In 1876, state geologist Thomas Condon was hired as one of the first University of Oregon professors. He brought with him his extensive fossil collection.
Now, 140 years later, the Smithsonian-accredited UO Museum of Natural and Cultural History (MNCH) — which houses Condon’s collection — represents the best of its breed: an enviable collection of relics and artifacts; dynamic exhibits; an esteemed research division; and public outreach into classrooms across Oregon.
“We have a crazy array of talent here,” says Ann Craig, MNCH director of public programs. “Sculptors, illustrators, digital animators—and we get those kinds of brains collaborating with some of the best scientists in their fields. It’s that Eugene thing with people who are so talented, so skilled. All these people are bursting to do fun, smart things.”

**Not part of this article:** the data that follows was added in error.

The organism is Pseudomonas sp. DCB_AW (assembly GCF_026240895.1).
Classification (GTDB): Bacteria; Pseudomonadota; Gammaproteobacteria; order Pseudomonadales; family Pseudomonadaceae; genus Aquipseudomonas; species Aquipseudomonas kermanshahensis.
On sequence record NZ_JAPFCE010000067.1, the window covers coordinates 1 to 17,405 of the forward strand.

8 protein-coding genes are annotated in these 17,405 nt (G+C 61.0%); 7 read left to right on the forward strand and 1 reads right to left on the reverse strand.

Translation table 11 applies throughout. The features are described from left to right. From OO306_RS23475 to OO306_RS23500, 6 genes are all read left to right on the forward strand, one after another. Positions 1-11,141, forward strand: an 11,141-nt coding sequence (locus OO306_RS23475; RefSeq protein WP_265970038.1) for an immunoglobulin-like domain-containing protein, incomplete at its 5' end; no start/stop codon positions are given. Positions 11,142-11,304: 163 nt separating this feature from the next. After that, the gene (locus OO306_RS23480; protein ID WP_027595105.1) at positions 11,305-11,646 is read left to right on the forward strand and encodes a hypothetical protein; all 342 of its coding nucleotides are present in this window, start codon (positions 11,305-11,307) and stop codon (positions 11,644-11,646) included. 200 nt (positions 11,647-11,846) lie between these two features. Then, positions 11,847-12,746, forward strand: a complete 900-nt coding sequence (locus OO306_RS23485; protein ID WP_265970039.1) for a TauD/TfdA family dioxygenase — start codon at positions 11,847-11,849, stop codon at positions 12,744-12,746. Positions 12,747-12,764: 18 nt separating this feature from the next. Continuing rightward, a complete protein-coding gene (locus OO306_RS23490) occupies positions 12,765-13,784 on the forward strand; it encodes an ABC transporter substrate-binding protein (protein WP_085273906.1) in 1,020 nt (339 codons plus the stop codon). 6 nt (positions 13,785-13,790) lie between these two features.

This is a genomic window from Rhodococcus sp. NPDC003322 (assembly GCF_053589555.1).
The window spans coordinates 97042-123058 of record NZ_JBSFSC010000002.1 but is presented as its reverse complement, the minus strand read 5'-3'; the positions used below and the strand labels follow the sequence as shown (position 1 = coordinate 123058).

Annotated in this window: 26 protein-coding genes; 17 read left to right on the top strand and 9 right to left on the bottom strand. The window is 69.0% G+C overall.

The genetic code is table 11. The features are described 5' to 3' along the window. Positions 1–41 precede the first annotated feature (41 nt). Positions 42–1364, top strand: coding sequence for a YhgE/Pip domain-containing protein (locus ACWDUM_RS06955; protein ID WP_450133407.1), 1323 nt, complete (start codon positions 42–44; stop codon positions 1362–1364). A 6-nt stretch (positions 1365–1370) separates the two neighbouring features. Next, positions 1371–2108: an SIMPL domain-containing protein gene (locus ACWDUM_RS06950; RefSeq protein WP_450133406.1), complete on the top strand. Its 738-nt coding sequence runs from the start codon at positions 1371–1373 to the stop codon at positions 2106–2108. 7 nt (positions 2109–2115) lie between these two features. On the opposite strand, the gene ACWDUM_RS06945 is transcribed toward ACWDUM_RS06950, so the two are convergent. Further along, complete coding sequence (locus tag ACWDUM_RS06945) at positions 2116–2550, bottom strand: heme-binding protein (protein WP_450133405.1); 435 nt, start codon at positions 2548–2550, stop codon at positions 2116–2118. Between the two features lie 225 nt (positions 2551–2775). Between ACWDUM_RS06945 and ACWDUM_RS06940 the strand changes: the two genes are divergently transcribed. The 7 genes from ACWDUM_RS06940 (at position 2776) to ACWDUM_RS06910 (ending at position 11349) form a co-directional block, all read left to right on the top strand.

However, if any feature of the MNCH has been a sore spot for museum staff in the recent past, it’s a lack of space to show off the museum’s huge assortment of items in its archeology and paleontology collections. That situation, however, is about to improve. Significantly!
In November 2016, a year-long makeover of the museum’s south wing was unveiled with the opening of an expanded and permanent cultural history exhibit headlined Oregon—Where Past is Present. The exhibit features fresh content, interactive displays, and greater accessibility. There’s also a brand new exhibit area devoted to Oregon’s Paisley Caves, where UO archeologists are exploring human remains, suggesting the site holds evidence of the earliest human inhabitants in North America.
In other words, Eugene MNCH-goers will soon get a grander vision of Oregon’s first peoples—not only in the past tense, but as living, growing, thriving, and very diverse cultures. Add that to the MNCH’s already impressive showcase of saber tooth salmon, Oregon dioramas, native plant gardens, North America’s largest meteorite, giant sloth remains, and, well. . . you’ll simply have to go check it all out!